- YouTuber allegedly filmed himself abusing and killing his cat Sunday 5:49 PM
- Would you buy a Popeyes chicken sandwich from Quavo for $1,000? Sunday 3:05 PM
- Someone set up a Spider-Man memorial outside D23 Expo Sunday 2:15 PM
- A$AP Rocky just isn’t texting Trump back Sunday 1:24 PM
- Hong Kong protesters knock down alleged ‘facial recognition tower’ Sunday 12:35 PM
- PewDiePie becomes the first YouTuber to hit 100 million subscribers Sunday 11:35 AM
- ‘Breaking Bad’ movie will show us what happened to Jesse Pinkman Sunday 9:39 AM
- How to stream ROH Wrestling’s Honor For All Sunday 7:30 AM
- How to stream Steelers vs. Titans in NFL preseason action Sunday 7:00 AM
- How to stream ‘Good Eats: The Return’ online Sunday 7:00 AM
- How to stream ‘Power’ season 6 Sunday 6:00 AM
- Your best bets for finding discounted and refurbished Airpods Sunday 6:00 AM
- How to stream Barcelona vs. Real Betis Saturday 11:31 PM
- How to stream Tottenham Hotspur vs. Newcastle Saturday 11:21 PM
- All of the ‘Avengers: Endgame’ Easter eggs discovered by fans Saturday 6:52 PM
Following in the footsteps of Captain America, Spider-Man, and Thor, another of Marvel‘s A-list heroes is getting a major reboot. Once the Civil War II storyline is over, we’re getting a new Iron Man: 15-year-old MIT student Riri Williams.
Yes, Iron Man is now a Black teen girl.
Riri was introduced in March, making her first appearance during Invincible Iron Man #7. As a tech prodigy with a homemade suit of Iron Man armor, she invited immediate comparisons to Tony Stark, and some fans suspected she might become the new War Machine after Rhodey died in Civil War II #1.
Riri belongs to a new wave of Marvel heroes, intended to update the primarily white and male lineup of the classic comics. In an interview with Time, writer Brian Michael Bendis was optimistic about her reception. “Once Miles [Morales] hit, and Kamala Khan hit and female Thor hit—there was a part of an audience crawling through the desert looking for an oasis when it came to representation, and now that it’s here, you’ll go online and be greeted with this wave of love.”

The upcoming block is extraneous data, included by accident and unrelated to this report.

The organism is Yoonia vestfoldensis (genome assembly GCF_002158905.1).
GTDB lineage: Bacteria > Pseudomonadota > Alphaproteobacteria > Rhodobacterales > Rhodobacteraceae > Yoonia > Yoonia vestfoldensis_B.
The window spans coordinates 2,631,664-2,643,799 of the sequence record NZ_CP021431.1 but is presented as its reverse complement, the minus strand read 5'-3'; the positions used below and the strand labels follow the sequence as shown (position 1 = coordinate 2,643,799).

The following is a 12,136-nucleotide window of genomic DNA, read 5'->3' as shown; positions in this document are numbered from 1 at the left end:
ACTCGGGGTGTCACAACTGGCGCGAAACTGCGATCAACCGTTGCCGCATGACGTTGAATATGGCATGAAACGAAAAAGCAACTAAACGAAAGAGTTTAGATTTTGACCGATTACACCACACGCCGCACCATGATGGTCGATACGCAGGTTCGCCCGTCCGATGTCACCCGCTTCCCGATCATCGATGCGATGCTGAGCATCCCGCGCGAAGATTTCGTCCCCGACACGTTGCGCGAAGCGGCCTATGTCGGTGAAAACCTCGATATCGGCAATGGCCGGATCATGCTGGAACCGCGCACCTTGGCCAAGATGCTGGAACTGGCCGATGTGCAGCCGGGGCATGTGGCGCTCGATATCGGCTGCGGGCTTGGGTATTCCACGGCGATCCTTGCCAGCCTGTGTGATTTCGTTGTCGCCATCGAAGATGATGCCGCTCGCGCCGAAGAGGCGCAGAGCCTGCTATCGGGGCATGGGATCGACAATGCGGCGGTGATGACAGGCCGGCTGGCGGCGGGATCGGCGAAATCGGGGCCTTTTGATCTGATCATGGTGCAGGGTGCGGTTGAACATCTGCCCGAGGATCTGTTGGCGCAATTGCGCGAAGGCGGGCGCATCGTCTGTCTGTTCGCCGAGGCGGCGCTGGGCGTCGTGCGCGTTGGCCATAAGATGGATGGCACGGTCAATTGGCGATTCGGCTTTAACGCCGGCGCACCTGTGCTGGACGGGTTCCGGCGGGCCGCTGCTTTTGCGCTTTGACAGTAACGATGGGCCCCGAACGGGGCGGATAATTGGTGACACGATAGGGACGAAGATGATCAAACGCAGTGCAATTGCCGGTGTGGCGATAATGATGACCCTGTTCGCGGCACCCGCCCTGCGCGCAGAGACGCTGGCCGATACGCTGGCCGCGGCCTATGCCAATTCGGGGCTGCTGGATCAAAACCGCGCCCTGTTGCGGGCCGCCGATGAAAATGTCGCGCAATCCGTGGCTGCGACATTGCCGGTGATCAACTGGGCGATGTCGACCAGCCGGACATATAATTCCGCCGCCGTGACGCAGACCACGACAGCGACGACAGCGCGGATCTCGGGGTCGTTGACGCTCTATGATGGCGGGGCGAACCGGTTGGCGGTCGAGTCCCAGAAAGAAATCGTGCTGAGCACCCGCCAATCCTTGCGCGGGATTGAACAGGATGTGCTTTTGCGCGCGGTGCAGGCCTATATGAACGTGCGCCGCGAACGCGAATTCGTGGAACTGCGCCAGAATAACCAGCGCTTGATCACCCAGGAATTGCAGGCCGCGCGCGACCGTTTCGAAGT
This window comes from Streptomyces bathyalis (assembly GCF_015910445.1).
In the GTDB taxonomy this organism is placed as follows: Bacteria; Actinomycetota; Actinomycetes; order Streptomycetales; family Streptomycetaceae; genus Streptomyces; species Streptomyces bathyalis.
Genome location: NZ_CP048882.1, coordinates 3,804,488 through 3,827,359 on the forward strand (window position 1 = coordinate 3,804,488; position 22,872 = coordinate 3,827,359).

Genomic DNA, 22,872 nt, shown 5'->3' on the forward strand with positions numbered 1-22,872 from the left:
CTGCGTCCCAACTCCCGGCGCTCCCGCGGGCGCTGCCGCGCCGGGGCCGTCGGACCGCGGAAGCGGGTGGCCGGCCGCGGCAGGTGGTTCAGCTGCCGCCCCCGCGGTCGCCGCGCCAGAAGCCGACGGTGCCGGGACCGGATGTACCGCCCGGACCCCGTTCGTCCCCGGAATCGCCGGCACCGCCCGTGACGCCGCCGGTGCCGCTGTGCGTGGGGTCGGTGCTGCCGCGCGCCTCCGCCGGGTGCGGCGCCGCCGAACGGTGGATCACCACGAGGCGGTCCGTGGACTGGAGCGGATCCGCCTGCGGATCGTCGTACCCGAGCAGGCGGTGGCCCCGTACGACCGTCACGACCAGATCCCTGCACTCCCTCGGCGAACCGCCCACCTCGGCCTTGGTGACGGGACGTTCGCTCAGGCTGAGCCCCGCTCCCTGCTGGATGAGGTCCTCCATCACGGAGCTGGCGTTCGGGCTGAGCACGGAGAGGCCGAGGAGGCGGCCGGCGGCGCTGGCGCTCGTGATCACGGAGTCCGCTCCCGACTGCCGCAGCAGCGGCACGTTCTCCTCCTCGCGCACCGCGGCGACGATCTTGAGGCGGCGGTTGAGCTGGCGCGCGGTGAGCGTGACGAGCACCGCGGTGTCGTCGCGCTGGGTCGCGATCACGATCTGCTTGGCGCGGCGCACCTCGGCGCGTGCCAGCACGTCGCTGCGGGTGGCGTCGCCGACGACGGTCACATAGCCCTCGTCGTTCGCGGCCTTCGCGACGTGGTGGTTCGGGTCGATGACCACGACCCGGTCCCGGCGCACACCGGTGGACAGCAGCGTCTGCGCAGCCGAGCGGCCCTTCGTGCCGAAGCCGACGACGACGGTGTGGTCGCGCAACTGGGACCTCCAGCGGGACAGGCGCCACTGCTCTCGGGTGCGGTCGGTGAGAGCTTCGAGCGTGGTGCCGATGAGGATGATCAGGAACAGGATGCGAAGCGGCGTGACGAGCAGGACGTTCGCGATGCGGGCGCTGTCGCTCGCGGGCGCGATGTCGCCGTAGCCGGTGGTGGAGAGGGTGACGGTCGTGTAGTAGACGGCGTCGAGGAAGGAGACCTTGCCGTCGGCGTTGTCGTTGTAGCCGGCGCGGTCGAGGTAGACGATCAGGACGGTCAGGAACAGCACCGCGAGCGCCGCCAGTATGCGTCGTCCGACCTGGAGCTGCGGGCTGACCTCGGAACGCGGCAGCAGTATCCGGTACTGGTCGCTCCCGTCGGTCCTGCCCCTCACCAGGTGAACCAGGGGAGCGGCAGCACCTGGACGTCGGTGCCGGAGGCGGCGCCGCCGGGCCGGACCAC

This fresh take on Iron Man is intriguing news, but the fan response is more complex than Bendis describes. While Marvel’s increasingly diverse cast is an important step, fans remain critical of what goes on behind the scenes.
In particular, many people have commented on the dominance of white male creators like Bendis himself, who co-created Miles Morales, Riri Williams, and Jessica Jones. While Bendis collaborates with artist Stefano Caselli on Riri’s Iron Man comic, he will also be writing four other Marvel books, plus two more at Marvel’s Icon imprint. Meanwhile, Marvel has never hired a Black woman to write any ongoing comic, ever.
Marvel Comics: “Iron Man as a black woman would be dope.”
Black Woman: “I would love to write —”
Marvel: “We have white people for that.”
— Ira Madison III (@ira) July 6, 2016
Written by Bendis: Riri, Jessica Jones, Elektra, Spider-Woman, Scarlet Witch, Jean Grey…
Written by black women Marvel hired, ever:
— loudlysilent (@loudlysilent) July 6, 2016
Until I see a Black women hired by Marvel to write ANY story (not necessarily WoC) is when I will get excited about these announcements.
— Black Girl Nerds (@BlackGirlNerds) July 6, 2016
As is often the case with Marvel’s new wave of rebooted superheroes, this news inspires a bittersweet combination of excitement and concern. Fans have every reason to be excited about Riri Williams, but it would be even better if Marvel’s creative teams were as diverse as its fictional lineup.
Gavia Baker-Whitelaw is a staff writer at the Daily Dot, covering geek culture and fandom. Specializing in sci-fi movies and superheroes, she also appears as a film and TV critic on BBC radio. Elsewhere, she co-hosts the pop culture podcast Overinvested. Follow her on Twitter: @Hello_Tailor